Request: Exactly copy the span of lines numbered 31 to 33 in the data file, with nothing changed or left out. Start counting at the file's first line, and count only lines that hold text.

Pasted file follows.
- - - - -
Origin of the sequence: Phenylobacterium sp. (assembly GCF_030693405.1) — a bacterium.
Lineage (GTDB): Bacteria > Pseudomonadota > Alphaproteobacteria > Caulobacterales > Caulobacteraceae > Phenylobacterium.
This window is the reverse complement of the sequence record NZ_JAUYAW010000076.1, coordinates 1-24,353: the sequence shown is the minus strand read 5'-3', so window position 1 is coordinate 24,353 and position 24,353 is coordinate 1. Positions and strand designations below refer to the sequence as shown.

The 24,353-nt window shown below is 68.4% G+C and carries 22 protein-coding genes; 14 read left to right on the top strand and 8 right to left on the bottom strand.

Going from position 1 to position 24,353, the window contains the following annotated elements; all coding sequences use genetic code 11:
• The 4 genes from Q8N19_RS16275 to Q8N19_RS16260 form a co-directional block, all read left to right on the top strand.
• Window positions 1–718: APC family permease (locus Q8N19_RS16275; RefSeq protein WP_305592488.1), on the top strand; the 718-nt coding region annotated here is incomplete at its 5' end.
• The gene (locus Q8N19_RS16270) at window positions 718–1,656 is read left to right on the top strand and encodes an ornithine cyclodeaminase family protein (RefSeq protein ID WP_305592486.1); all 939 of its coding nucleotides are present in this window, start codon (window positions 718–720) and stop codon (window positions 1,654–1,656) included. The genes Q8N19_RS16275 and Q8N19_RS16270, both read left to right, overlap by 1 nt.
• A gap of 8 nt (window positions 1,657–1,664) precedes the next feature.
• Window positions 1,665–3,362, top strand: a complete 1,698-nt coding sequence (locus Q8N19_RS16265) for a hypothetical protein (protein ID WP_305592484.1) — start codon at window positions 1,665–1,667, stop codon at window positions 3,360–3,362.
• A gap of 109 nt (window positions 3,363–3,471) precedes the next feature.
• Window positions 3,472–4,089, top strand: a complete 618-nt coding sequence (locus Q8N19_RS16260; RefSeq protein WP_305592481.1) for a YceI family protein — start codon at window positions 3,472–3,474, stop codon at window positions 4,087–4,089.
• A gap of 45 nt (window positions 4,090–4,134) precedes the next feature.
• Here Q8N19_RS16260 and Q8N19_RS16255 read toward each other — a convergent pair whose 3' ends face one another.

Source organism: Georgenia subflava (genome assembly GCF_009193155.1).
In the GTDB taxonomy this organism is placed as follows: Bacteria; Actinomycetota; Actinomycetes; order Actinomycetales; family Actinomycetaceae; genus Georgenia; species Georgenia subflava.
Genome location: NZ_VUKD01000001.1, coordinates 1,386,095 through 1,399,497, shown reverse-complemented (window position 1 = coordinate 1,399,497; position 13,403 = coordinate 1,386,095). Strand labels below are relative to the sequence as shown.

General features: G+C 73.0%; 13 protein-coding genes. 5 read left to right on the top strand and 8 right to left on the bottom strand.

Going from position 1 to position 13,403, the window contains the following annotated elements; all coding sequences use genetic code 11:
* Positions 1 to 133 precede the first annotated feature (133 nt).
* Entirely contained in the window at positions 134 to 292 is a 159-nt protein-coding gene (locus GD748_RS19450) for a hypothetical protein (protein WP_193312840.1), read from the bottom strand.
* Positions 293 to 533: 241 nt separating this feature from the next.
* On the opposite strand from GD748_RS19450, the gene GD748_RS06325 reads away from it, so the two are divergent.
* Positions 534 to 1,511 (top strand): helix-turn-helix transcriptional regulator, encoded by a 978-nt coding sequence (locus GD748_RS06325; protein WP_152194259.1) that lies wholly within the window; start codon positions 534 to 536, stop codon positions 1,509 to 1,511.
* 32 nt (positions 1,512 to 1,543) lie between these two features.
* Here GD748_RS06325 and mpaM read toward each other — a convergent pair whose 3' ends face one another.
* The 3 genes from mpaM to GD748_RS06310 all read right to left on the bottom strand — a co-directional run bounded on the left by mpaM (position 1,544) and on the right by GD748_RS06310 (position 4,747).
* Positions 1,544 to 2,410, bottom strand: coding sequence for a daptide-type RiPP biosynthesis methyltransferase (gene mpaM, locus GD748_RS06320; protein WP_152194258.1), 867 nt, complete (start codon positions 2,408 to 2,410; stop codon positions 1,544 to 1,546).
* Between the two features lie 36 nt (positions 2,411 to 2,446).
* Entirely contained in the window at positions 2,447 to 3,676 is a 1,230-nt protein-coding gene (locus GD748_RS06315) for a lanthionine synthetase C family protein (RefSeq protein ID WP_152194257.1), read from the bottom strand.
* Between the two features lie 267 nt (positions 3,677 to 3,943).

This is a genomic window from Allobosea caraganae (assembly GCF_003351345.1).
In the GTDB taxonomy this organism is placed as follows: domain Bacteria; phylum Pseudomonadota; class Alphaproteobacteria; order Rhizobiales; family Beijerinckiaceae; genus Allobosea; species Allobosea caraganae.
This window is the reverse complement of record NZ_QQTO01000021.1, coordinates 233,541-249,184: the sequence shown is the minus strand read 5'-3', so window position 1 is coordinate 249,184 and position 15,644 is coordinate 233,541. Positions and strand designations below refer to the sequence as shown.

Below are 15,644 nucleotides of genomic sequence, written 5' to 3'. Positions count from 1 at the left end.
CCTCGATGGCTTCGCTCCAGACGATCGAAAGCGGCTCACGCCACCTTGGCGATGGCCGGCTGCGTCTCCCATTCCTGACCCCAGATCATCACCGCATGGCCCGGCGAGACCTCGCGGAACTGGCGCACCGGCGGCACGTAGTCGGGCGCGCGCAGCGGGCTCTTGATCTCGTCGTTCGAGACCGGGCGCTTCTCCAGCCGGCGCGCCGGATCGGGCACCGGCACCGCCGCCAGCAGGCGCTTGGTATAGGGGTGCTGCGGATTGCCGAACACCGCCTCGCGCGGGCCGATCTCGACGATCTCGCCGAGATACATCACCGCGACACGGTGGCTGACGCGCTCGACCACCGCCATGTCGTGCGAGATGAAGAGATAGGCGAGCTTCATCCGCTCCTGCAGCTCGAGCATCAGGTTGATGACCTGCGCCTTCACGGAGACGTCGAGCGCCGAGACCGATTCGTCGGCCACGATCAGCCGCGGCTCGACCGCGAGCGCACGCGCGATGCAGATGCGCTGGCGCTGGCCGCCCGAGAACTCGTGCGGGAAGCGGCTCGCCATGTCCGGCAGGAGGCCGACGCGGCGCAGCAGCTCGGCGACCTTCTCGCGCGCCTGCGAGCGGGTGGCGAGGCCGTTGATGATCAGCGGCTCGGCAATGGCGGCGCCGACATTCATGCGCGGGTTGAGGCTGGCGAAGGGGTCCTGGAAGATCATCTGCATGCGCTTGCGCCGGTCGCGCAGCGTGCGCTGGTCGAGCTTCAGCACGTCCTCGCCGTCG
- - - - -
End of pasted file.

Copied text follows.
* Between the two features lie 267 nt (positions 3,677 to 3,943).

This is a genomic window from Allobosea caraganae (assembly GCF_003351345.1).
In the GTDB taxonomy this organism is placed as follows: domain Bacteria; phylum Pseudomonadota; class Alphaproteobacteria; order Rhizobiales; family Beijerinckiaceae; genus Allobosea; species Allobosea caraganae.